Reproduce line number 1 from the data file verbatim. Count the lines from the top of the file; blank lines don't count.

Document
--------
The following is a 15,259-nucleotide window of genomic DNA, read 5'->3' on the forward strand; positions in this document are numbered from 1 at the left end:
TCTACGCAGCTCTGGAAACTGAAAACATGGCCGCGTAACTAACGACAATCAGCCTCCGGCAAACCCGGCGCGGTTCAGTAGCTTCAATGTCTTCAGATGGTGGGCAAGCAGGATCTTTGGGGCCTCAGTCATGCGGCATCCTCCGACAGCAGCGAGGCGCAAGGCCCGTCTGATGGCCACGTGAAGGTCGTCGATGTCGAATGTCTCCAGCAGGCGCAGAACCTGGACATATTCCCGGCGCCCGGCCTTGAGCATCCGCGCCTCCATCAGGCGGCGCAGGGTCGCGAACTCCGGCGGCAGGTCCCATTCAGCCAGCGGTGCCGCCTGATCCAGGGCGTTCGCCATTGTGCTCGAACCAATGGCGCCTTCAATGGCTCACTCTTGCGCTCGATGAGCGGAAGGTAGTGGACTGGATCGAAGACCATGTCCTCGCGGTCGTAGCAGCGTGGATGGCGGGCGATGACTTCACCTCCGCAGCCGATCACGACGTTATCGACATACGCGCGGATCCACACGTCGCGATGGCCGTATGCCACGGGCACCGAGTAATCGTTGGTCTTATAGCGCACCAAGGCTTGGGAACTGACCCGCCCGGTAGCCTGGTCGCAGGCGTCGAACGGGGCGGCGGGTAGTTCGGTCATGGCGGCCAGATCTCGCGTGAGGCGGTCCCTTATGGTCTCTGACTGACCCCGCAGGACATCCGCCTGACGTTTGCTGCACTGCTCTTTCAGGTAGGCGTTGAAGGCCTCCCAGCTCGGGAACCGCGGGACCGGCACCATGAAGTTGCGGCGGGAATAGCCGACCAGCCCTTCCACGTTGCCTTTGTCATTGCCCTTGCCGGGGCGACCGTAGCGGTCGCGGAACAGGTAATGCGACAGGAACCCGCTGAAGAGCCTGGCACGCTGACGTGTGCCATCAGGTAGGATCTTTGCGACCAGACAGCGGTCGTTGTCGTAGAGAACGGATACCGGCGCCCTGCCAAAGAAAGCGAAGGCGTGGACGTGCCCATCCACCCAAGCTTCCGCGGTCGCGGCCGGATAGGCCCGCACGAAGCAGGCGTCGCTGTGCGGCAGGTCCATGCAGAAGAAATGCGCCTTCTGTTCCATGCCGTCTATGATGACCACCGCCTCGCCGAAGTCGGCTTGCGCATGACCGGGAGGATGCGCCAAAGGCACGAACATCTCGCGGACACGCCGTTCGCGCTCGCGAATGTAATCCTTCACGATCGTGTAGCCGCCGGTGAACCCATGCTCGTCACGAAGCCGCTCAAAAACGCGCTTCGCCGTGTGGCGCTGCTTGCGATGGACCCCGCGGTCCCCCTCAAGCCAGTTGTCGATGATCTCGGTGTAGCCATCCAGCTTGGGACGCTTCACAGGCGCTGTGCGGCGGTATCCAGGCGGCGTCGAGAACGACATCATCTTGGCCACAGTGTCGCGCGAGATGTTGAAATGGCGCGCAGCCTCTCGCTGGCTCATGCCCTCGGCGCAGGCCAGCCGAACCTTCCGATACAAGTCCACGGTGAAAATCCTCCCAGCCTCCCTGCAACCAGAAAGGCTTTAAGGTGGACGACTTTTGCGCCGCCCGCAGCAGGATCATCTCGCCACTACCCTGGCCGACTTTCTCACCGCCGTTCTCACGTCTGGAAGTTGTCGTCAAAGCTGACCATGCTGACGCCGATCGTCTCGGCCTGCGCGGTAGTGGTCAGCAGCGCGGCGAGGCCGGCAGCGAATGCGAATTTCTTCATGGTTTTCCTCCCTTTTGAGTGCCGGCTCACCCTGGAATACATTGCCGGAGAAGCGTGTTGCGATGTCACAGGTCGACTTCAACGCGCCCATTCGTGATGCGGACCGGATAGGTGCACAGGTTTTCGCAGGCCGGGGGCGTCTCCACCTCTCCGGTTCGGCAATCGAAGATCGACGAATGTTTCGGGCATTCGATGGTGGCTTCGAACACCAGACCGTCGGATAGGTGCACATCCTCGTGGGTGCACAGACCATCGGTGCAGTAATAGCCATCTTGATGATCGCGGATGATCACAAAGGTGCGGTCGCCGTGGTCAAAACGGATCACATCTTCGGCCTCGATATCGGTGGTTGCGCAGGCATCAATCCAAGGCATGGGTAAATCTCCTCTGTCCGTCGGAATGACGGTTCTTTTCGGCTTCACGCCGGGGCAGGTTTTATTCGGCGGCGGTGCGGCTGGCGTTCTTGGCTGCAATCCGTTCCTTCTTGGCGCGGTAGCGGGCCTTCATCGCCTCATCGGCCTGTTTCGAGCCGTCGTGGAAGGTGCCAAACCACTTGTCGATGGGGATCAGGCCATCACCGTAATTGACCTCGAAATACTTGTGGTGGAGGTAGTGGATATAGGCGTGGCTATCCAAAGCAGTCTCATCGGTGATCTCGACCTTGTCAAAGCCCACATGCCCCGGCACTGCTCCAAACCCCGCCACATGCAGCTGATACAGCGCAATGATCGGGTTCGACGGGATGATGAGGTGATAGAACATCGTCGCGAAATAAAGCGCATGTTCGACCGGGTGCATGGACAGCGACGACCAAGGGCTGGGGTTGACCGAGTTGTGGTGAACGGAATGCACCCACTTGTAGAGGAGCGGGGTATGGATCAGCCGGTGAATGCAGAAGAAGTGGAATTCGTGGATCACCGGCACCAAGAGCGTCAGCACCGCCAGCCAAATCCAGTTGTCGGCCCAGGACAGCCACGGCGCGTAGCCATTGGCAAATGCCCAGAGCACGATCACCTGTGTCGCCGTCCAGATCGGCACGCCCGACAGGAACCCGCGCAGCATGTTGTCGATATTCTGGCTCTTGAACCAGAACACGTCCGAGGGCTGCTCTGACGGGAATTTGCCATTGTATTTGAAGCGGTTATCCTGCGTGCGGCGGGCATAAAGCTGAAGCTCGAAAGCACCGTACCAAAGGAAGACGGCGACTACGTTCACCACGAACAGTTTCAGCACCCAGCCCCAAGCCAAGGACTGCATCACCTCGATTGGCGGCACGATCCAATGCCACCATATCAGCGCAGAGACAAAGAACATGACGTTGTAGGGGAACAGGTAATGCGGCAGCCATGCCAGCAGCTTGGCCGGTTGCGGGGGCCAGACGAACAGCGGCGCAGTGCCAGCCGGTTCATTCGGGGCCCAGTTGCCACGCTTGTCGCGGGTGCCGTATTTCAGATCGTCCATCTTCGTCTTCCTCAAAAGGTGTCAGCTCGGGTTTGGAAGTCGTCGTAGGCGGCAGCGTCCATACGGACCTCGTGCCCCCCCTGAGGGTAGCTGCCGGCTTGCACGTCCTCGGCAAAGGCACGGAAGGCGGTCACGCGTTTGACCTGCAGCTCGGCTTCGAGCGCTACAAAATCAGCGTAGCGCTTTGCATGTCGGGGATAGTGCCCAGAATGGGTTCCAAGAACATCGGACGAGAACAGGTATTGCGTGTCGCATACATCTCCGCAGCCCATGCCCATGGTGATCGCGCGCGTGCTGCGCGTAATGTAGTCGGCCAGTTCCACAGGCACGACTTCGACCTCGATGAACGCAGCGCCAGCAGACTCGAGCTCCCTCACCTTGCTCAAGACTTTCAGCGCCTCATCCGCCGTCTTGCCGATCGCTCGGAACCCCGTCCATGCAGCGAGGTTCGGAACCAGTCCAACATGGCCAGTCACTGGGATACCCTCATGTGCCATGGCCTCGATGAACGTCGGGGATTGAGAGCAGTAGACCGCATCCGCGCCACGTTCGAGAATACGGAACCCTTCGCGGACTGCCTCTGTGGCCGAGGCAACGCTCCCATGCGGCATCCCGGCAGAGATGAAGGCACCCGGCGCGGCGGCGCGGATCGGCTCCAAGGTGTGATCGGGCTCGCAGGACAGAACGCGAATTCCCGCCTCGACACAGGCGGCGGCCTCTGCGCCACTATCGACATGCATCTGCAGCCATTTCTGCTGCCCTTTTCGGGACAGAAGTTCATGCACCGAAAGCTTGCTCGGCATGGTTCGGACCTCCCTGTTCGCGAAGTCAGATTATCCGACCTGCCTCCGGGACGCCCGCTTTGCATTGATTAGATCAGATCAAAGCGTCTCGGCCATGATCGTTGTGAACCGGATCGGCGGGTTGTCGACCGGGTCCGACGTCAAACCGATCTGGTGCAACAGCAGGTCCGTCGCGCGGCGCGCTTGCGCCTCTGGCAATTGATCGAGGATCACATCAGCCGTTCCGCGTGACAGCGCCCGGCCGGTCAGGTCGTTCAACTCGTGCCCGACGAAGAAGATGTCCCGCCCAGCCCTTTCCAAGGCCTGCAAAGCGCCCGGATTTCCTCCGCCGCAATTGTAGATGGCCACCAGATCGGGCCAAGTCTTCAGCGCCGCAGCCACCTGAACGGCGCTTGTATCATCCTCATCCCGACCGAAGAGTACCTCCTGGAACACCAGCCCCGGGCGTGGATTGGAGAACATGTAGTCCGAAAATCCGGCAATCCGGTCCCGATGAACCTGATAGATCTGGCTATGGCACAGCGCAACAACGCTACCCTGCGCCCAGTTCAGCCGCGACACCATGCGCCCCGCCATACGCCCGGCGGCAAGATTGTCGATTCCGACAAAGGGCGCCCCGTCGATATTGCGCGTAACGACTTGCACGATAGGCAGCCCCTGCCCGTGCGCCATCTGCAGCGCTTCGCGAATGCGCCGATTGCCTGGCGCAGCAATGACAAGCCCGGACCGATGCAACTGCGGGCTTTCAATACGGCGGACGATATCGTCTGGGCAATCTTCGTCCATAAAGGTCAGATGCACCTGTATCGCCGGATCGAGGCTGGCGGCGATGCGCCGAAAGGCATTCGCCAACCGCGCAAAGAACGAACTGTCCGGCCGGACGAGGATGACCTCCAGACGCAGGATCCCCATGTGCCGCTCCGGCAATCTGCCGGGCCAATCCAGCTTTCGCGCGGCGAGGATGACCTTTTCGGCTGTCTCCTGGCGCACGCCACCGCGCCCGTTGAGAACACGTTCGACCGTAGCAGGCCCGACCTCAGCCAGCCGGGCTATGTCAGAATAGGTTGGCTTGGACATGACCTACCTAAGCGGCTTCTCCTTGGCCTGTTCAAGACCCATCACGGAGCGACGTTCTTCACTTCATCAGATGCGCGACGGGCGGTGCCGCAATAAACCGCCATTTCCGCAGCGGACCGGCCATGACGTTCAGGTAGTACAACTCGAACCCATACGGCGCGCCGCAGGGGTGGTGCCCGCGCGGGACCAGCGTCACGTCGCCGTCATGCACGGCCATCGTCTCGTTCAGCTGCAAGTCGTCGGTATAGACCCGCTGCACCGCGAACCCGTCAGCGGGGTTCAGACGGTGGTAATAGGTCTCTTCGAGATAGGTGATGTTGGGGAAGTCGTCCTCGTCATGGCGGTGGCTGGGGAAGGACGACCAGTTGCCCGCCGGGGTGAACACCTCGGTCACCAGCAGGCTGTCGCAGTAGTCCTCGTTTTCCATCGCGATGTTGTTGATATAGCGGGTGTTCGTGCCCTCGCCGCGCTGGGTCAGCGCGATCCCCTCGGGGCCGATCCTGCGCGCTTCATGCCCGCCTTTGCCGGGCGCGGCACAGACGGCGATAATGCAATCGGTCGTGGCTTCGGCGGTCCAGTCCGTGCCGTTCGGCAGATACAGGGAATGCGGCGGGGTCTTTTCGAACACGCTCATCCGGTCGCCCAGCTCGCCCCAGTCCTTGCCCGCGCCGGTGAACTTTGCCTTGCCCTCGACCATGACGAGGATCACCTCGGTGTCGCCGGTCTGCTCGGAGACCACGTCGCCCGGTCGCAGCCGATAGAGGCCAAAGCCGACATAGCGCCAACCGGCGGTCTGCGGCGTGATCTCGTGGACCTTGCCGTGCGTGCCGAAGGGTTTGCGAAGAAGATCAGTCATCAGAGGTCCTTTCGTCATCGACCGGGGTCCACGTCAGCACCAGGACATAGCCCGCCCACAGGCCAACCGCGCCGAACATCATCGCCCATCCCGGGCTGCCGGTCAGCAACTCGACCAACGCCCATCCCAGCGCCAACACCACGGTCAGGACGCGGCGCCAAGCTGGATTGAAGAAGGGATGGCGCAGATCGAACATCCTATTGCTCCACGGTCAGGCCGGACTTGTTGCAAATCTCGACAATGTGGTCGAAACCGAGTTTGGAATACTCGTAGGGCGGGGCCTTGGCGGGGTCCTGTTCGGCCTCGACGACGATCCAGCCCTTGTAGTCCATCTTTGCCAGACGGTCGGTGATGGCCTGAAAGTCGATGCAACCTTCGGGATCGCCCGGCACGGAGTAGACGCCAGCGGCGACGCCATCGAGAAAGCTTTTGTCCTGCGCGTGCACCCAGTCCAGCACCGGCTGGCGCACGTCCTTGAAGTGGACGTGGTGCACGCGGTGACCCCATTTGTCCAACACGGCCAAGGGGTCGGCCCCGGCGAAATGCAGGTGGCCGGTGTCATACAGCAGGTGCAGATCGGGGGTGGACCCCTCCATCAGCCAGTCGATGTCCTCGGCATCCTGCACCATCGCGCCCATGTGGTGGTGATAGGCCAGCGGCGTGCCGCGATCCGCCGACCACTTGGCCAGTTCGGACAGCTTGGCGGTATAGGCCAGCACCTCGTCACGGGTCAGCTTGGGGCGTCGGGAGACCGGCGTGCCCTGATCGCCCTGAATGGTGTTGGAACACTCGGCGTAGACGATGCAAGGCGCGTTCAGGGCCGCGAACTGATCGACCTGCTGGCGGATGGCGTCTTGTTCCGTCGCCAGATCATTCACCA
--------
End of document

The following is a 15,259-nucleotide window of genomic DNA, read 5'->3' on the forward strand; positions in this document are numbered from 1 at the left end: